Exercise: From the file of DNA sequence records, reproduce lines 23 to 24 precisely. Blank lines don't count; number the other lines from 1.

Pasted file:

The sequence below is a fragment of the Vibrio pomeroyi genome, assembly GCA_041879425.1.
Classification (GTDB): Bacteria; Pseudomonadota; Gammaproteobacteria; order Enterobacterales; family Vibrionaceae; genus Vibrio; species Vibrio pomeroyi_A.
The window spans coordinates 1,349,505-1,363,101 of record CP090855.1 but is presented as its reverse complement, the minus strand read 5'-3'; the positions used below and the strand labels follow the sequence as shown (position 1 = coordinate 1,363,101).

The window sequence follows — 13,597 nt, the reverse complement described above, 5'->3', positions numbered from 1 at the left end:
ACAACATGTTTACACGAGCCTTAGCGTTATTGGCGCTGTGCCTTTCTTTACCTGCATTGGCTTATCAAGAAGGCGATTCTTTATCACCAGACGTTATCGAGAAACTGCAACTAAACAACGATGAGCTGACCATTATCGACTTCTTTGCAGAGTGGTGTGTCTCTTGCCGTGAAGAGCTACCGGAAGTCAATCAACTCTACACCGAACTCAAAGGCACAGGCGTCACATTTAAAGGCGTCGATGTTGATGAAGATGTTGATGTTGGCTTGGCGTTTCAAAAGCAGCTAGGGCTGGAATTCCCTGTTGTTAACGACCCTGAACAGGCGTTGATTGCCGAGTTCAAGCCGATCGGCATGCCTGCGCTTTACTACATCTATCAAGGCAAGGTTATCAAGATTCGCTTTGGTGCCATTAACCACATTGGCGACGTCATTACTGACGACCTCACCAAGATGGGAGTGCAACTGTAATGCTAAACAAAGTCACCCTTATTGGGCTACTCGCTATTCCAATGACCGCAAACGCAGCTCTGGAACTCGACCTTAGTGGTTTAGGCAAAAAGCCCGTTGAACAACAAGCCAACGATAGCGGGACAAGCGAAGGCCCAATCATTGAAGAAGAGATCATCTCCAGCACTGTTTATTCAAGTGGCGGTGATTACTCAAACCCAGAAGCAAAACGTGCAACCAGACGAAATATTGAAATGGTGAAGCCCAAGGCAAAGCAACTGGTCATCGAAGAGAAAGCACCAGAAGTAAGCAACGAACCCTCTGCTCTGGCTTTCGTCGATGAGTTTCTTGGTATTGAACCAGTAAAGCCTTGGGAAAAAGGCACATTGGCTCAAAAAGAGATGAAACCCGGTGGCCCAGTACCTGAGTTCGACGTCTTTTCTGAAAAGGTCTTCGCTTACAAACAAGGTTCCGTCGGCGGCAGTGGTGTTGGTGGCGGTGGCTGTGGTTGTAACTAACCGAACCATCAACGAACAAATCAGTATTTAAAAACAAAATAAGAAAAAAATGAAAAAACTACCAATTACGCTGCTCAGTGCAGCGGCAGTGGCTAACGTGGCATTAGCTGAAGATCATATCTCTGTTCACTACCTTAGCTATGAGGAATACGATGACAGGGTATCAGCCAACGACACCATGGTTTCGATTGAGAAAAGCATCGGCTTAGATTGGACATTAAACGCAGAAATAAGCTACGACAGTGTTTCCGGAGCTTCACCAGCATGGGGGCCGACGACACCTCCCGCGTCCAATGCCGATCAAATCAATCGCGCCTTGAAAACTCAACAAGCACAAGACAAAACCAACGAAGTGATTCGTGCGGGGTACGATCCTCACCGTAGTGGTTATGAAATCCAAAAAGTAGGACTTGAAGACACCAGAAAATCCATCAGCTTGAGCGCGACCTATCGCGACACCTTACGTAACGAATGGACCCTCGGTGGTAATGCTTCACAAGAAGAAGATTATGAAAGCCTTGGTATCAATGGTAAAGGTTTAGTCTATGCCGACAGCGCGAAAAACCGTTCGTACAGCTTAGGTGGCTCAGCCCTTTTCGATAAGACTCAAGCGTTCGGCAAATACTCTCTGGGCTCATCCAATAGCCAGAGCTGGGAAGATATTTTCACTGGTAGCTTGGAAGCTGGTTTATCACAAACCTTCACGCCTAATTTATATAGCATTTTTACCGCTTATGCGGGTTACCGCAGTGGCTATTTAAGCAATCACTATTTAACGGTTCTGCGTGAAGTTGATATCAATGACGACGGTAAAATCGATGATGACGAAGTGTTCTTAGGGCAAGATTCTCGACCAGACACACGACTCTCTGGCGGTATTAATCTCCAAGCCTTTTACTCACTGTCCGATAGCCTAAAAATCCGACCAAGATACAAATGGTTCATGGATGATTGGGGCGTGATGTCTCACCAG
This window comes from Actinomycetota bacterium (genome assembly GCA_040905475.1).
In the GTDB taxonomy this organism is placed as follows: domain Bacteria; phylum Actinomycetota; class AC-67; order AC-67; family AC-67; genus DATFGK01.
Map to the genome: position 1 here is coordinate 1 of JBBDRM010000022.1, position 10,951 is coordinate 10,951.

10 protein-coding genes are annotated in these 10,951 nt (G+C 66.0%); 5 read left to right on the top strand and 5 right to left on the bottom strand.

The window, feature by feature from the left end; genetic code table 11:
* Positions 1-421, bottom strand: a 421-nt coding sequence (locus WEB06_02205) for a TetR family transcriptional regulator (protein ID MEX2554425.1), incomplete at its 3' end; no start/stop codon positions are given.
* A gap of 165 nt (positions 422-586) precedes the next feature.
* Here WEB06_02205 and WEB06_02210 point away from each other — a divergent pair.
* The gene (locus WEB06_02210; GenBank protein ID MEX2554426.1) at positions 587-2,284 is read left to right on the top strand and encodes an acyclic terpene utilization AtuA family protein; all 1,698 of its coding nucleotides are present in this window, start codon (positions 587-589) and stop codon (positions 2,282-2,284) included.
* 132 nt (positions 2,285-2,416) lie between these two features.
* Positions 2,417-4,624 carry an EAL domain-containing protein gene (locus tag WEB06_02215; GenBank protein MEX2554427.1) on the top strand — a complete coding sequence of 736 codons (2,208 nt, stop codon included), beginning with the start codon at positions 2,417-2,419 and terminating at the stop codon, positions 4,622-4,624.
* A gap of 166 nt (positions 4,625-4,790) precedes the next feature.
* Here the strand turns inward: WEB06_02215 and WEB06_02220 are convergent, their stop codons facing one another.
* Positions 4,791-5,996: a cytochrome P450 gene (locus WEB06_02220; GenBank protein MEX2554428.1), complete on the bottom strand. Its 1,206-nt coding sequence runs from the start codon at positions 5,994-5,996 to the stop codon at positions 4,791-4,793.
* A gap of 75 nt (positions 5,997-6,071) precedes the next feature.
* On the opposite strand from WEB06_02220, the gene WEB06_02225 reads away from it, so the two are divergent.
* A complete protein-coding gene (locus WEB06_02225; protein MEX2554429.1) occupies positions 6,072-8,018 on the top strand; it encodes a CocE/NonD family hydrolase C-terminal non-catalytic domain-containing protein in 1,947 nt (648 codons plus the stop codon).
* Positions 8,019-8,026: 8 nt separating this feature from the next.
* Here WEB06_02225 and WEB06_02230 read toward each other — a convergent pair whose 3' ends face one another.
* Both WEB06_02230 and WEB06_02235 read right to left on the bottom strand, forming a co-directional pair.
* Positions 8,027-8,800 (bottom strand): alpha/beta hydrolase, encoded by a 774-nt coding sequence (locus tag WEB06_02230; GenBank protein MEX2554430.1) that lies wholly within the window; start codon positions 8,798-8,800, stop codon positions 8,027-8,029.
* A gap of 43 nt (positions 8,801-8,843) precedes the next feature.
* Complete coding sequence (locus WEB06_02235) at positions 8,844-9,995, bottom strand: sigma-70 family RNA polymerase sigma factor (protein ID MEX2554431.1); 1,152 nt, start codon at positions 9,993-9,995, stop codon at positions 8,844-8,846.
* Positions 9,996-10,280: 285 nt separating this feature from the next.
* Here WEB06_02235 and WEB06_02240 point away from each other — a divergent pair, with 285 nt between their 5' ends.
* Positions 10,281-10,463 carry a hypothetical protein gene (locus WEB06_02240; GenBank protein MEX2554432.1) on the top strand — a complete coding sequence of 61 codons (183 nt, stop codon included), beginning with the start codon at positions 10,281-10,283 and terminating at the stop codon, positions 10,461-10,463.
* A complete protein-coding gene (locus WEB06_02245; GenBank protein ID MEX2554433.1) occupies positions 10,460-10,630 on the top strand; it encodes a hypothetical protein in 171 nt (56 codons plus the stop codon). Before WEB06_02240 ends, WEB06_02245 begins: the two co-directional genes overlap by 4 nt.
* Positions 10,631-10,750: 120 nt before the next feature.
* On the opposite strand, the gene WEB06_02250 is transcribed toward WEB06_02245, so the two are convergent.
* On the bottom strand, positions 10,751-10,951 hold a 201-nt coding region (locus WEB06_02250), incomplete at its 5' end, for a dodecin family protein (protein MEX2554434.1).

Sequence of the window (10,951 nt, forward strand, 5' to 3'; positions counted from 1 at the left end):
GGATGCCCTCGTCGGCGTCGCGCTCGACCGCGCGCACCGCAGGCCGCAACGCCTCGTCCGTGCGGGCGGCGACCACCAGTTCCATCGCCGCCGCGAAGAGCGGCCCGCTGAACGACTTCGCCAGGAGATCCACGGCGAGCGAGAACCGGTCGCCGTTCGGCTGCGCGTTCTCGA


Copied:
* Positions 8,019-8,026: 8 nt separating this feature from the next.
* Here WEB06_02225 and WEB06_02230 read toward each other — a convergent pair whose 3' ends face one another.